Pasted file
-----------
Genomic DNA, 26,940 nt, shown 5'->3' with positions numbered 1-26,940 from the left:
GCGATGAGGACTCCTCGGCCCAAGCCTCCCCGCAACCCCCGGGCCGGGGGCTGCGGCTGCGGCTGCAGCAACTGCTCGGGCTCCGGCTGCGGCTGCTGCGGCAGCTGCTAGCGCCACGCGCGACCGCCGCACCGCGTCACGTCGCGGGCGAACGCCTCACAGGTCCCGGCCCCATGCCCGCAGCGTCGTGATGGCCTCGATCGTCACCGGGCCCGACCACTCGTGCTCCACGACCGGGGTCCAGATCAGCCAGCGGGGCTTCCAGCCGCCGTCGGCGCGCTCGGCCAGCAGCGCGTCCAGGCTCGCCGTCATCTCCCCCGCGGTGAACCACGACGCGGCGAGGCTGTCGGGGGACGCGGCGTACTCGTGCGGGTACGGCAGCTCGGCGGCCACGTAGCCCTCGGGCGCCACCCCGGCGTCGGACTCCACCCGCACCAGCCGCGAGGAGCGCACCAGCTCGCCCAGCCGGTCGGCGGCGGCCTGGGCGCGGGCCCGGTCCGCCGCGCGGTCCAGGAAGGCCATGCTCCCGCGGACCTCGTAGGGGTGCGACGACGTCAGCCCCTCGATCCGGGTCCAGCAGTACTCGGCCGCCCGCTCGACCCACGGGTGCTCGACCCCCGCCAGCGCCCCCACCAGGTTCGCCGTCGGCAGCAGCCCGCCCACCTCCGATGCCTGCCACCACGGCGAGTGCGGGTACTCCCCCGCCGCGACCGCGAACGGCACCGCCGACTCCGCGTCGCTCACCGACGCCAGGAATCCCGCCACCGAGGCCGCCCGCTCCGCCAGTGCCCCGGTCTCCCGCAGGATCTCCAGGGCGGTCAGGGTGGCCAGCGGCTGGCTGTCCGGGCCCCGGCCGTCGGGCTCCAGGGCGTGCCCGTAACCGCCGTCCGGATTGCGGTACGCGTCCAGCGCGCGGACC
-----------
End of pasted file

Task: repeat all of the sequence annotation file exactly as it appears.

Genomic DNA, 26,940 nt, shown 5'->3' with positions numbered 1-26,940 from the left:
GCGATGAGGACTCCTCGGCCCAAGCCTCCCCGCAACCCCCGGGCCGGGGGCTGCGGCTGCGGCTGCAGCAACTGCTCGGGCTCCGGCTGCGGCTGCTGCGGCAGCTGCTAGCGCCACGCGCGACCGCCGCACCGCGTCACGTCGCGGGCGAACGCCTCACAGGTCCCGGCCCCATGCCCGCAGCGTCGTGATGGCCTCGATCGTCACCGGGCCCGACCACTCGTGCTCCACGACCGGGGTCCAGATCAGCCAGCGGGGCTTCCAGCCGCCGTCGGCGCGCTCGGCCAGCAGCGCGTCCAGGCTCGCCGTCATCTCCCCCGCGGTGAACCACGACGCGGCGAGGCTGTCGGGGGACGCGGCGTACTCGTGCGGGTACGGCAGCTCGGCGGCCACGTAGCCCTCGGGCGCCACCCCGGCGTCGGACTCCACCCGCACCAGCCGCGAGGAGCGCACCAGCTCGCCCAGCCGGTCGGCGGCGGCCTGGGCGCGGGCCCGGTCCGCCGCGCGGTCCAGGAAGGCCATGCTCCCGCGGACCTCGTAGGGGTGCGACGACGTCAGCCCCTCGATCCGGGTCCAGCAGTACTCGGCCGCCCGCTCGACCCACGGGTGCTCGACCCCCGCCAGCGCCCCCACCAGGTTCGCCGTCGGCAGCAGCCCGCCCACCTCCGATGCCTGCCACCACGGCGAGTGCGGGTACTCCCCCGCCGCGACCGCGAACGGCACCGCCGACTCCGCGTCGCTCACCGACGCCAGGAATCCCGCCACCGAGGCCGCCCGCTCCGCCAGTGCCCCGGTCTCCCGCAGGATCTCCAGGGCGGTCAGGGTGGCCAGCGGCTGGCTGTCCGGGCCCCGGCCGTCGGGCTCCAGGGCGTGCCCGTAACCGCCGTCCGGATTGCGGTACGCGTCCAGCGCGCGGACC